We stopped in Bulls for some Thai food – reviews were extremely positive, and Indian – reviews not so good. Things went smoothly the rest of the way apart from when I tried to miss a major turn off. The journey finished with a dramatic and hypnotic drive up the never ending s-bends of the Egmont Road. The road was full of mist and the vegetation has created a tunnel-like passage that is quite impressive.
After stumbling in and waking up the inhabitants at the Camphouse, most of us got a good nights sleep. In the morning David took advantage of the kitchen to cook himself some bacon and eggs while the rest of us settled for cereal. Weather-wise we had feared the worst as the forecast was not good but on Saturday the rain mostly stayed away. In the morning it was overcast but we had surprisingly good visibility. From the Camphouse we could see all the way to the coast and the mountain also revealed itself in (almost) all its glory.
After reading about the Camphouse’s impressive history as a barracks used during the New Zealand Wars (in another location in New Plymouth) and finding the now blocked up firing slots in the side of the building, we started the walk. The initial 30 minutes or so was actually one of the harder parts of the whole trip as it was straight up to the Holly Hut Track which then evened out to a much cruiser gradient. As we rounded the mountain in an easterly direction the views to the coast continued. We could see the characteristic circle of native forest around the mountain followed by the patchwork of farm land and New Plymouth and the regions other towns in the distance. The landscape around us on the mountain was also spectacular. At times it looked like a temperate version of the table lands of Arizona or perhaps somewhere in the Pyrennes. This last suggestion was squashed by our trip’s European expert Diana, who knows a thing or two about that part of the world. After skirting along this undulating around the mountain track for about 90 minutes we found Holly Hut where we stopped for a pleasant lunch on the porch. We had a chat to the first of our international friends – Anna a solo walker from Germany. A little rain did not ruin our break.
The second half of the walk that day began by crossing the Ahukawakawa swamp via a handy boardwalk that mud almost threatened to submerge. Mount Taranaki had re-appeared from cloud and had a cool cone like hat on it’s top. Sensei David told us this was a harbinger of heavy rain, dum dum dum duuuum….
The following climb to the hut was a hard 90 minute-ish slog up the guts past The Hump and onto the Pouakai Track. Rain started falling with about an hour to 45 minutes to go and turned torrential for the last 20 minutes or so. However, we did get beautiful views looking back over the swamp before the rain hit and also some goblin forest-esque trees along the way. After getting drenched we were all relieved to reach the hut and proceed to stink it up with our sweaty, wet clothes and bodies.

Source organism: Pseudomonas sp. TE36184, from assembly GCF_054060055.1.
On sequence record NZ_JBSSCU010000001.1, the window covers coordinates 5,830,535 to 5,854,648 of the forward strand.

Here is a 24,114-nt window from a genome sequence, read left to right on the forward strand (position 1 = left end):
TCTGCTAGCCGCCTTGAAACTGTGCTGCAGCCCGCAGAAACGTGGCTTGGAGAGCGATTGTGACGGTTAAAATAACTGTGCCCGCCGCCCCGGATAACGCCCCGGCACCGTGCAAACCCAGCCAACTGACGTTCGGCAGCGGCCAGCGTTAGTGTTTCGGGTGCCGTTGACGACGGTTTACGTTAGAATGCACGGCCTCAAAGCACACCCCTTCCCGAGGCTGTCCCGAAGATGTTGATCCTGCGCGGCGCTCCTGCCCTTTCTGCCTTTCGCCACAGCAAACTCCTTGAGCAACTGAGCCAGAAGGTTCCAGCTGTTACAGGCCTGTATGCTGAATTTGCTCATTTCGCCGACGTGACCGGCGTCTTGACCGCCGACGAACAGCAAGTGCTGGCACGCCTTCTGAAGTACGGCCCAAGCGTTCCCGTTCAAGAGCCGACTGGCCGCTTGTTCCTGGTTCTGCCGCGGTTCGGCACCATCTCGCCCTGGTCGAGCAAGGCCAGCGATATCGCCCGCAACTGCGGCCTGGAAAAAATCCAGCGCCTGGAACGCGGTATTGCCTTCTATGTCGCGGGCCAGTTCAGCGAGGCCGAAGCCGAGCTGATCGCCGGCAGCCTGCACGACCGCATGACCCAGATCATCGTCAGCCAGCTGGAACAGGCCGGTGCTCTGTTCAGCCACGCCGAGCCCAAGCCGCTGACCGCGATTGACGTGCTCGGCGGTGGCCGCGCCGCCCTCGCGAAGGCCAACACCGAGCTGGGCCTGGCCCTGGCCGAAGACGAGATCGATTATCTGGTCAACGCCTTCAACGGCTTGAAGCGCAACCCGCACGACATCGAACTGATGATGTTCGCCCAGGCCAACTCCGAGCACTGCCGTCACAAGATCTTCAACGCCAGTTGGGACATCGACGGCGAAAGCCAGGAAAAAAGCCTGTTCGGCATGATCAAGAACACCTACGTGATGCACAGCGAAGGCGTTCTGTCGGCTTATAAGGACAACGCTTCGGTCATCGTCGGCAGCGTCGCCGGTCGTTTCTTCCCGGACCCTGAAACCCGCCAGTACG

We had a fun night in the hut eating yummy food, playing cards and getting to know some of our hut mates. David rehydrated and cooked a tasty pasta dish which was followed later by chocolate fondue and biscuits. When these plain biscuits ran out, some of us gluttons even used Jimbo’s triple chocolate Farmbake cookies to get an extreme chocolate fondue overload. We met a lovely and interesting young couple Quentin and Natalie (French and American) who were only three days into their NZ stay (part of an impressive round the world trip). We also befriended Shirley and Chester originally from Manila in the Philippines and played a bunch of card games they taught us. The night was capped off with a few murders in ‘Assassins’. We were pleasantly surprised the next day to find out that these youthful characters actually had three children back home being looked after by their grandmother. A weekend away from their kids probably explained their carefree and laid back mood.
Unfortunately Sunday’s weather was super rainy, but the mostly downhill return trip was made fun by the presence of our new international friends who chose to accompany us. The rain and muddy conditions only allowed a brief stop at the Kaiauai Shelter for high energy snacks. We powered ourselves through the dense, dripping vegetation and muddy track. I thought the most impressive sight of the day was the canyon like crossing at the Waiwhakaiho Stream. Some heroes amongst the group forged ahead toward the end of the day to collect the van at the North Egmont Visitor Centre. Again the Egmont road was impressive but the ‘s’ bends seemed to go on forever as tired bodies cried out for an end. False claims of car park sightings did not help (Sorry Jim and Clair!). These heroes then doubled back to pick up the rest of the team at the track end. We stopped at a cafe in Stratford soon after to treat ourselves to some well deserved ‘urban’ food. The rest of the trip went smoothly apart from some poorly performed and strangely mournful renditions of ‘Ya Can’t Beat Wellington on a Good Day’ and the Wellington Hurricanes classic and crowd favourite…. ‘Hurricanes, Hurricanes’.
Thanks to our leader David and all the team for making it such a great trip! 🙂